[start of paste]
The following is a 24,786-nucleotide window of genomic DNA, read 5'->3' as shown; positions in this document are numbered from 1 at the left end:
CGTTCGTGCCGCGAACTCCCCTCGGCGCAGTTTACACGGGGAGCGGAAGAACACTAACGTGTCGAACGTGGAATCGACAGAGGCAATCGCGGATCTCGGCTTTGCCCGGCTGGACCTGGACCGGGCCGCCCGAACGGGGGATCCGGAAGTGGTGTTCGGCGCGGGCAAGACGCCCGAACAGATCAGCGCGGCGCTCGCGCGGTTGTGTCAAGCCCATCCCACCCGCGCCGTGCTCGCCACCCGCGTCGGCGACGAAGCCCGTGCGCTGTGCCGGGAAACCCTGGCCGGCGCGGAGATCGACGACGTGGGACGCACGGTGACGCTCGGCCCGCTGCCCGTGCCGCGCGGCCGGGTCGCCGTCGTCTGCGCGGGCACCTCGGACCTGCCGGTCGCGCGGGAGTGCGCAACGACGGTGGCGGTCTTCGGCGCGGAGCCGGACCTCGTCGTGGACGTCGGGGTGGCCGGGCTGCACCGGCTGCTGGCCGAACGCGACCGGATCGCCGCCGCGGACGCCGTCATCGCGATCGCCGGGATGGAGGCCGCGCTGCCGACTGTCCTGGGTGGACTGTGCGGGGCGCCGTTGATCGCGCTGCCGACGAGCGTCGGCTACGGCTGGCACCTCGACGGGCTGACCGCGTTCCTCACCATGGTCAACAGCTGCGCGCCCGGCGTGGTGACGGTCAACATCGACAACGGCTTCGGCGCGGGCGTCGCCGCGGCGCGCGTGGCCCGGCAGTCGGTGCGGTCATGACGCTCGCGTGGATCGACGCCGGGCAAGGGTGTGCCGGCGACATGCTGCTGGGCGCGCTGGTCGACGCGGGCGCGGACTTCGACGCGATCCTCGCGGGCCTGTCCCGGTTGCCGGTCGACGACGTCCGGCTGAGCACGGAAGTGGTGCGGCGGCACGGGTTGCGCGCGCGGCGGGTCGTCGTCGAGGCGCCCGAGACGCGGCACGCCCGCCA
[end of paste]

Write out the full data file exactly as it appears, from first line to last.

The following is a 24,786-nucleotide window of genomic DNA, read 5'->3' as shown; positions in this document are numbered from 1 at the left end:
CGTTCGTGCCGCGAACTCCCCTCGGCGCAGTTTACACGGGGAGCGGAAGAACACTAACGTGTCGAACGTGGAATCGACAGAGGCAATCGCGGATCTCGGCTTTGCCCGGCTGGACCTGGACCGGGCCGCCCGAACGGGGGATCCGGAAGTGGTGTTCGGCGCGGGCAAGACGCCCGAACAGATCAGCGCGGCGCTCGCGCGGTTGTGTCAAGCCCATCCCACCCGCGCCGTGCTCGCCACCCGCGTCGGCGACGAAGCCCGTGCGCTGTGCCGGGAAACCCTGGCCGGCGCGGAGATCGACGACGTGGGACGCACGGTGACGCTCGGCCCGCTGCCCGTGCCGCGCGGCCGGGTCGCCGTCGTCTGCGCGGGCACCTCGGACCTGCCGGTCGCGCGGGAGTGCGCAACGACGGTGGCGGTCTTCGGCGCGGAGCCGGACCTCGTCGTGGACGTCGGGGTGGCCGGGCTGCACCGGCTGCTGGCCGAACGCGACCGGATCGCCGCCGCGGACGCCGTCATCGCGATCGCCGGGATGGAGGCCGCGCTGCCGACTGTCCTGGGTGGACTGTGCGGGGCGCCGTTGATCGCGCTGCCGACGAGCGTCGGCTACGGCTGGCACCTCGACGGGCTGACCGCGTTCCTCACCATGGTCAACAGCTGCGCGCCCGGCGTGGTGACGGTCAACATCGACAACGGCTTCGGCGCGGGCGTCGCCGCGGCGCGCGTGGCCCGGCAGTCGGTGCGGTCATGACGCTCGCGTGGATCGACGCCGGGCAAGGGTGTGCCGGCGACATGCTGCTGGGCGCGCTGGTCGACGCGGGCGCGGACTTCGACGCGATCCTCGCGGGCCTGTCCCGGTTGCCGGTCGACGACGTCCGGCTGAGCACGGAAGTGGTGCGGCGGCACGGGTTGCGCGCGCGGCGGGTCGTCGTCGAGGCGCCCGAGACGCGGCACGCCCGCCA